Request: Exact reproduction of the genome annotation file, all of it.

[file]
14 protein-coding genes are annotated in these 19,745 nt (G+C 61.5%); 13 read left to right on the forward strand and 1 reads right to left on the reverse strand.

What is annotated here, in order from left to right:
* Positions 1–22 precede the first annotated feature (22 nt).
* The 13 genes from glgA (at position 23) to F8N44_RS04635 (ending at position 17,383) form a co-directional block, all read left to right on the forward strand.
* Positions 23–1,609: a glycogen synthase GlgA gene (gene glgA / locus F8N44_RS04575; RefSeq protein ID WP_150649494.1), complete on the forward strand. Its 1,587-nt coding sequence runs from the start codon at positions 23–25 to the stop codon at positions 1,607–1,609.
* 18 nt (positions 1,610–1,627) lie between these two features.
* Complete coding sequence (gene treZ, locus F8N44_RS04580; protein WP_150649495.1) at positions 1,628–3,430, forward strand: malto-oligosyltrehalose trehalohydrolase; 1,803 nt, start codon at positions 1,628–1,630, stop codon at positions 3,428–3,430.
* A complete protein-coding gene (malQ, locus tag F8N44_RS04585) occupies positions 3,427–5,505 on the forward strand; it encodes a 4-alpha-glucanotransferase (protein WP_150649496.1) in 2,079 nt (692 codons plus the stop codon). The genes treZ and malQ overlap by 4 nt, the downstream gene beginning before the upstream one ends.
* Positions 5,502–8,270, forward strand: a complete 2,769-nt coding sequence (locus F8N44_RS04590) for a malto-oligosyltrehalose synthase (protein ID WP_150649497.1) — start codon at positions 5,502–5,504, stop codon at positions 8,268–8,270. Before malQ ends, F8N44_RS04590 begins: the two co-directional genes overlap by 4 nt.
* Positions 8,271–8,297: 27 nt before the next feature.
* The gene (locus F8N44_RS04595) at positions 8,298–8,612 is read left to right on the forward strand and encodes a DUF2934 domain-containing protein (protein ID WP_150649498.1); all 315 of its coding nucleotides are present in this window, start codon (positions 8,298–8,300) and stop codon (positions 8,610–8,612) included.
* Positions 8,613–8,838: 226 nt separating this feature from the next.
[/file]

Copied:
14 protein-coding genes are annotated in these 19,745 nt (G+C 61.5%); 13 read left to right on the forward strand and 1 reads right to left on the reverse strand.

What is annotated here, in order from left to right:
* Positions 1–22 precede the first annotated feature (22 nt).
* The 13 genes from glgA (at position 23) to F8N44_RS04635 (ending at position 17,383) form a co-directional block, all read left to right on the forward strand.
* Positions 23–1,609: a glycogen synthase GlgA gene (gene glgA / locus F8N44_RS04575; RefSeq protein ID WP_150649494.1), complete on the forward strand. Its 1,587-nt coding sequence runs from the start codon at positions 23–25 to the stop codon at positions 1,607–1,609.
* 18 nt (positions 1,610–1,627) lie between these two features.
* Complete coding sequence (gene treZ, locus F8N44_RS04580; protein WP_150649495.1) at positions 1,628–3,430, forward strand: malto-oligosyltrehalose trehalohydrolase; 1,803 nt, start codon at positions 1,628–1,630, stop codon at positions 3,428–3,430.
* A complete protein-coding gene (malQ, locus tag F8N44_RS04585) occupies positions 3,427–5,505 on the forward strand; it encodes a 4-alpha-glucanotransferase (protein WP_150649496.1) in 2,079 nt (692 codons plus the stop codon). The genes treZ and malQ overlap by 4 nt, the downstream gene beginning before the upstream one ends.
* Positions 5,502–8,270, forward strand: a complete 2,769-nt coding sequence (locus F8N44_RS04590) for a malto-oligosyltrehalose synthase (protein ID WP_150649497.1) — start codon at positions 5,502–5,504, stop codon at positions 8,268–8,270. Before malQ ends, F8N44_RS04590 begins: the two co-directional genes overlap by 4 nt.
* Positions 8,271–8,297: 27 nt before the next feature.
* The gene (locus F8N44_RS04595) at positions 8,298–8,612 is read left to right on the forward strand and encodes a DUF2934 domain-containing protein (protein ID WP_150649498.1); all 315 of its coding nucleotides are present in this window, start codon (positions 8,298–8,300) and stop codon (positions 8,610–8,612) included.
* Positions 8,613–8,838: 226 nt separating this feature from the next.